The most famous restaurant in the world serves its final supper
Ferran Adrid and a group of chefs (former elBulli stagiers: Rene Redzepi, Andoni Aduriz, José Andrés...) in Cala Montjoi last 30th July. Photo by: elBulli
Author: Tara Stevens/©ICEX
ElBulli, the Spanish restaurant repeatedly crowned the world's best, closed Saturday after pushing the boundaries of avant-garde cuisine for over two decades under acclaimed chef Ferran Adrià. This Catalonian chef announced last year that he was closing the eatery in Cala Montjoi near Roses, a two-hour drive north of Barcelona, and replacing it with a culinary research centre, elBullifoundation, which will be opened in 2014.
Ferran Adrià first joined the team at elBulli in 1983 as part of his work experience. He liked the business and the following year got a full-time job when he began his first culinary experiments in nouvelle cuisine, which would lead him, ultimately, onto the path of ‘molecular gastronomy’ or ‘modernist cuisine’ as its more popularly becoming known. By 1987 he’d been promoted to chef de cuisine and in 1990, in partnership with restaurant manager Julí Soler, they took over elBulli. The culinary world would never look quite the same.
Rumours of a culinary genius at large started to spread among the international gastroscenti and the world began to sit up and take notice of an imp-like Catalan chef weilding magic from an obsure outpost on the Costa Brava. Fellow chefs and adventurous foodies began travelling from far and wide to taste this culinary alchemy in the form of savoury foams, fruit leathers and gelatinous spherícos, while year-by-year the performance got bigger, bolder and brighter: tuna belly disguised as jamón, balloons filled with orange blossom scented air, a simple fresh tomato as ‘beef tartar’, beetroof juice as ‘hare’s blood’. His big moment came with the publication of an article in the New York Times by the writer Arthur Lubow, who asked: Is Spain the New France?
Suddenly, Ferran was everywhere – in Time magazine’s most influential 100, presenting elBulli as an art installation at the Basel Art Fair, as part of an ongoing collaboration with Harvard University that brings together food and science. ElBulli meanwhile, was fast becoming the most famous restaurant in the world. Indeed, in its 50 year history – it first opened as a beach bar in 1961 – it’s been voted best restaurant in the world five times over by the prestigious San Pellegrino Restaurant Awards in London. And many of today’s most important young chefs like Andoni Luis Aduriz at Mugaritz, Basque Country, or Rene Redzepi at Noma, Copenhagen (and current holder of the ‘best restaurant in the world’ accolade), have all done at least one season in the elBulli kitchen.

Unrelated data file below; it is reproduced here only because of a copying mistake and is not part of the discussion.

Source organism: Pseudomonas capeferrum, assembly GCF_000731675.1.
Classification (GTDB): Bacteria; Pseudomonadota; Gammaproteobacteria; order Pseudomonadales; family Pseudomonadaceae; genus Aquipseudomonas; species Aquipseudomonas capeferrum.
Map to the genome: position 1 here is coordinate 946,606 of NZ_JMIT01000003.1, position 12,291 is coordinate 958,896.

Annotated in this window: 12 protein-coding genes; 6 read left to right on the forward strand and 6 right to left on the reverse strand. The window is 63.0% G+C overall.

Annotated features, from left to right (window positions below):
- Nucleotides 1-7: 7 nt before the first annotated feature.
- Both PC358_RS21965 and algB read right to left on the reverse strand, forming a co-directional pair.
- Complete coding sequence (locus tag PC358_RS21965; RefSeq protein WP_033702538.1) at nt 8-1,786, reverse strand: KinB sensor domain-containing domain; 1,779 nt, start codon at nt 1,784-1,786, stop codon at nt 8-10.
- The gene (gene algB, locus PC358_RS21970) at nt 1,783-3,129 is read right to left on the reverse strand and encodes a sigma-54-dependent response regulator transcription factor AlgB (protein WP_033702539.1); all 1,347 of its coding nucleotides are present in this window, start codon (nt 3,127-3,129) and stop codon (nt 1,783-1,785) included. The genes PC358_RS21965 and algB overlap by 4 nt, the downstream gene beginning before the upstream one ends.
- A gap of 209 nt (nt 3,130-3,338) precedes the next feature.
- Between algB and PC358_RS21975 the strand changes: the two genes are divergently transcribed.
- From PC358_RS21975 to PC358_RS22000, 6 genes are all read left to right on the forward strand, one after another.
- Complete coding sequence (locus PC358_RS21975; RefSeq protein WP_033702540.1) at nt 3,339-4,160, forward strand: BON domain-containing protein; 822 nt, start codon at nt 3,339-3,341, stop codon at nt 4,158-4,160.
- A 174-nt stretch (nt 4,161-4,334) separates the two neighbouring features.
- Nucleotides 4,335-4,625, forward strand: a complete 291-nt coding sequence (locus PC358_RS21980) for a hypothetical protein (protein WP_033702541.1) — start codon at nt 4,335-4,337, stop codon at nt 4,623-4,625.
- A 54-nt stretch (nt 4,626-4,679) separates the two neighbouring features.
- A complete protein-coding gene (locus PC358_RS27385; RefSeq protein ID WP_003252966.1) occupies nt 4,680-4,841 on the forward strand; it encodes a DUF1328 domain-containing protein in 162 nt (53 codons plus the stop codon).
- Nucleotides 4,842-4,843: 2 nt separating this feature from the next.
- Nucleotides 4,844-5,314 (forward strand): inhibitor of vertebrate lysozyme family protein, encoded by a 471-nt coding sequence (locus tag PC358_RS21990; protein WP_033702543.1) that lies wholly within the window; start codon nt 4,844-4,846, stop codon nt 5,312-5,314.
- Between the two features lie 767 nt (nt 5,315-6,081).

Understandably then it shook the culinary world to its very core, when in February 2010 Ferran Adrià and Juli Soler announced that 2011 would be elBulli’s final season. ‘I’m not tired’, laughed Adrià when I spoke to him about the decision one afternoon at the restaurant in March. ‘But I know when it’s time to do something different. Now it’s time.’
Never one to sit on his laurels, Adrià has always been one step ahead of his game. Where he leads other chefs and restaurants will invariably follow, and he’s decided the time has come to invest more time and energy into what he describes as the ultimate ‘taller’. From 2014 elBulli will become the elBulli Foundation, a place that Adrià describes as an ‘idea centre’ for furthering investigations into the future of food, culinary culture and science and a place where chefs can get creative away from the resturant kitchen environment.
Dinners will still be served for other chefs, food writers, and industry professionals with an interest in how the culinary landscape will evolve. Virtual seminars and workshops will be available online for those who can’t make it to the mothership. Most importantly, the seeminly endless innovative spirit of elBulli will live on long into the future.
Tara Stevens is a freelance food and travel writer based in Barcelona. She writes regularly about Spain for a number of international publications such as Conde Nast Traveler, Olive magazine and Scanorama.